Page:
I came across a tutorial on YouTube of a container garden table and I immediately knew that we could adapt that tutorial based on the materials we already had on hand. It was important to me that the wood be rot resistant and strong. Cedar was our obvious first choice and we happened to have several pieces leftover from our recent raised garden bed build. Before I continue, let me go ahead and be honest… I did not build a thing. I need to stop saying we and say he, as in my husband. One day I will build stuff but today is not the day! So, I asked my husband to write down his tutorial in the event you would like to make your own.
Wood (all cedar): (3) 2x4x8
(3) 6 ft dog ear fence pickets
Other: 2 inch exterior wood screws
1 1/4 inch exterior wood screws
- Cut one 2x4x8 piece of cedar into 4 16-inch pieces using a miter saw, resulting in 4 leg pieces. You should have a 32-inch long 2×4 piece left.
- Cut another 32-inch long 2×4 piece from a second 2x4x8 piece of cedar.
- You now have 2 pieces that are 2x4x32 inches. using a table saw, rip them in half (length-wise). You now have 4 pieces that will serve as the leg braces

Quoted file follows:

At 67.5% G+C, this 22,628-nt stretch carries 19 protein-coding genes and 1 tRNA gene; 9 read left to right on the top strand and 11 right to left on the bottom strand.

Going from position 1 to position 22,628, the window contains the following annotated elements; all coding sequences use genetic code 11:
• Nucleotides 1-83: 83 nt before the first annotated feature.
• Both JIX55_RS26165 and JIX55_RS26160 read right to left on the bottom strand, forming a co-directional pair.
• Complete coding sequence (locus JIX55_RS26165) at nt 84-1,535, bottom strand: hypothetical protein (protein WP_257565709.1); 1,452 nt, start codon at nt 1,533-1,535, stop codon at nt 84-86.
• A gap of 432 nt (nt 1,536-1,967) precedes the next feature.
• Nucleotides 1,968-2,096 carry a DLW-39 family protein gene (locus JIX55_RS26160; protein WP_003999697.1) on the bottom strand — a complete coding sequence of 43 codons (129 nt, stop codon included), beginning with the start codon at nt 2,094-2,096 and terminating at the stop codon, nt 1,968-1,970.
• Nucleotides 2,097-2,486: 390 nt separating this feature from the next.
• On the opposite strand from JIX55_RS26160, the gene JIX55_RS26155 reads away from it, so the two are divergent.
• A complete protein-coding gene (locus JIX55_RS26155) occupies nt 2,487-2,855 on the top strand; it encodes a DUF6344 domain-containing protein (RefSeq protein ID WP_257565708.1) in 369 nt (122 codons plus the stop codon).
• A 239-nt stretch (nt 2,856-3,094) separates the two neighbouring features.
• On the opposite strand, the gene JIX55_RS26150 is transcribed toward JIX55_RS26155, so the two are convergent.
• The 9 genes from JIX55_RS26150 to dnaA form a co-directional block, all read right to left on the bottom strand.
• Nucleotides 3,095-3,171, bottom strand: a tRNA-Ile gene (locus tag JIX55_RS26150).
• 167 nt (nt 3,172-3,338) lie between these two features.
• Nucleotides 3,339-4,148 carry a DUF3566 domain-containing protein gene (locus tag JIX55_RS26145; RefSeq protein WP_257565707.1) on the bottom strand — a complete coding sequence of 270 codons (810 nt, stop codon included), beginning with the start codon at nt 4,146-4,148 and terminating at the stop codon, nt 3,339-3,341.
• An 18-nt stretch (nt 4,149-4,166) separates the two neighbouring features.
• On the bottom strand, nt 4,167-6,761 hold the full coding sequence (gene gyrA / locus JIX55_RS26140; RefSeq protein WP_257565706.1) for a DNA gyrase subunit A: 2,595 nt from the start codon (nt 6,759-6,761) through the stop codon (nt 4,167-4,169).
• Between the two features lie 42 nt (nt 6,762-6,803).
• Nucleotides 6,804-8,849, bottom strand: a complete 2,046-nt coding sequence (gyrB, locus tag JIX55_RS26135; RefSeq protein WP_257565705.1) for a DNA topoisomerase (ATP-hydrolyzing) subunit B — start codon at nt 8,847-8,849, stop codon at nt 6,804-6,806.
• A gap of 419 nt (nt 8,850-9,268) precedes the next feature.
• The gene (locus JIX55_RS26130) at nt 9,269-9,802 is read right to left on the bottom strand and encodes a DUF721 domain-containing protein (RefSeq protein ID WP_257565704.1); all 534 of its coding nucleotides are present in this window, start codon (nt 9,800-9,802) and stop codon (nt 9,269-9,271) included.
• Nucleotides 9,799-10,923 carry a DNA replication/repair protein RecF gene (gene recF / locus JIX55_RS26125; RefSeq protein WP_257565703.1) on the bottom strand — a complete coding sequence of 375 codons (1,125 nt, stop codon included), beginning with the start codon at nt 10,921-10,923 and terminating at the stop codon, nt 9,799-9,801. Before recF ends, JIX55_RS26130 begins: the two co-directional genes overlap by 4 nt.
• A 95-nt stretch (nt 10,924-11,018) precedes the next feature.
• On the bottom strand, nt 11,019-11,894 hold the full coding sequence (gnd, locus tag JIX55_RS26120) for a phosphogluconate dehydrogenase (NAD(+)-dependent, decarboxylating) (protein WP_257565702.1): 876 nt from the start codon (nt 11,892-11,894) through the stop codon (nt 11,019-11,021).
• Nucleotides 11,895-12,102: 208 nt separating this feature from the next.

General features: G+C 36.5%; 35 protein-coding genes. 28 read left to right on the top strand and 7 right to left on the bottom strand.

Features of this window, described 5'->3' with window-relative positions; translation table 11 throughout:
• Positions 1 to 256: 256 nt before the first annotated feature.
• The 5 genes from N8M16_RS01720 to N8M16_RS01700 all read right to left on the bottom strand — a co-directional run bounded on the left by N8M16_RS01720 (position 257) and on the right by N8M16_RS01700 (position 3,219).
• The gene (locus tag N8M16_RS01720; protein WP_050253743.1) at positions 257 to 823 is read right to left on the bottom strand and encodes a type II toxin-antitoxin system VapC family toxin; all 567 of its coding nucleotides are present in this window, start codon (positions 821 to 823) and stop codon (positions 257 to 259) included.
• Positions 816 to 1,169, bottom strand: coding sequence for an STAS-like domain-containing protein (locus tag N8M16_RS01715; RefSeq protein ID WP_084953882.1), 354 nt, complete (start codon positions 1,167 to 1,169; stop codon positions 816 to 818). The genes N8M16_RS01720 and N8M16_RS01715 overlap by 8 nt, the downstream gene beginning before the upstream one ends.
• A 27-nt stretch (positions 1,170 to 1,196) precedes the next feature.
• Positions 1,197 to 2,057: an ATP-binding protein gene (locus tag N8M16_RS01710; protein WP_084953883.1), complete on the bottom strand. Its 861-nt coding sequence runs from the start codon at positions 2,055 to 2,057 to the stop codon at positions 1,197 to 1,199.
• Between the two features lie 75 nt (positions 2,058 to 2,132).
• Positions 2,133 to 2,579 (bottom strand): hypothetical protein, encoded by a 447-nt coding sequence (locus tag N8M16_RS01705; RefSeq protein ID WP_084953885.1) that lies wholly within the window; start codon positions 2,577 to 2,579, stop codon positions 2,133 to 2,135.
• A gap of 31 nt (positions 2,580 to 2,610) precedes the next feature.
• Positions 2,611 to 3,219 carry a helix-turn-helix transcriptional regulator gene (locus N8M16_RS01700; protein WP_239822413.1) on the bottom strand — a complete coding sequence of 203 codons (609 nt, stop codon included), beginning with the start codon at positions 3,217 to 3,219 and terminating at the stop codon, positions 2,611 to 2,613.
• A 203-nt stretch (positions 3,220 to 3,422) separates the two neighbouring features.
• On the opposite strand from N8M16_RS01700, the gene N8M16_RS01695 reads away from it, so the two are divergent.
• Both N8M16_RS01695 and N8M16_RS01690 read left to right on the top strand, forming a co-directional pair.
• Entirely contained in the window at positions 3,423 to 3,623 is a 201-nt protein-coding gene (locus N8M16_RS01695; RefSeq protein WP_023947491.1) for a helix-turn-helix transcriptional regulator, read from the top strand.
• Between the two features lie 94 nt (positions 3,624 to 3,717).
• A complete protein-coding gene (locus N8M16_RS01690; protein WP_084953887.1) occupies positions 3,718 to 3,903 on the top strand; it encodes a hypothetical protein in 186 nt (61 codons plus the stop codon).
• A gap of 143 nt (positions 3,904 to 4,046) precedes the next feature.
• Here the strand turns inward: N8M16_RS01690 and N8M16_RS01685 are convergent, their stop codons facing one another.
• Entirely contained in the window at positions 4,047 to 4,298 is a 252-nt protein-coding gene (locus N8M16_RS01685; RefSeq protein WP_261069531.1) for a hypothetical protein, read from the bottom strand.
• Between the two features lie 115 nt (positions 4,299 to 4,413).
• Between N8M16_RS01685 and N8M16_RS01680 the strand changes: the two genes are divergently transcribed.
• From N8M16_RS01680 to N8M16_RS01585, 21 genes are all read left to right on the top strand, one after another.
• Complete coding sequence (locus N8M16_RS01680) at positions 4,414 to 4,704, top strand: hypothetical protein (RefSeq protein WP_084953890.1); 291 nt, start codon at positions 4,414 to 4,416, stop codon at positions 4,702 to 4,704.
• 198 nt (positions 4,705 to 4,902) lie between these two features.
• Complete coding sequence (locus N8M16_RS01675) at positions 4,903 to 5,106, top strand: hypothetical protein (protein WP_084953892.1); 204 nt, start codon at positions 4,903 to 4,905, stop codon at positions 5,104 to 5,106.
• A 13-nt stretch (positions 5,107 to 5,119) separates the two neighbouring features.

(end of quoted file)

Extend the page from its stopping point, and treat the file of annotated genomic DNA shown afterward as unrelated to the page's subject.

- The second 2x4x8 piece now has a length of 64 inches. Cut a 52-inch long piece from that.
- From the third 2x4x8 piece, cut another 52-inch long piece.
- Using the table saw, rip both 52-inch long pieces in half (length-wise). These 4 pieces will be the base and guard rails for the container table.
- Lastly, cut the 3 cedar pickets into into 30.5-inch pieces using a miter saw. This should yield 6-pieces
- Mark all 4 leg pieces at the 8-inch mark using a pencil all the way around.
- Stand a leg piece on its side and place a 32-inch piece with the top of the leg piece sitting right at the line (there should be more wood above than below.
- Drill two diagonal pilot holes into both the 32-inch leg brace and leg. Insert 2-1/2 inch screws.
- Repeat the same on the other side and place the other 32-inch piece at the top of the legs, with the top of the 32-inch piece flush with the top of the leg.
- Repeat for the other two legs.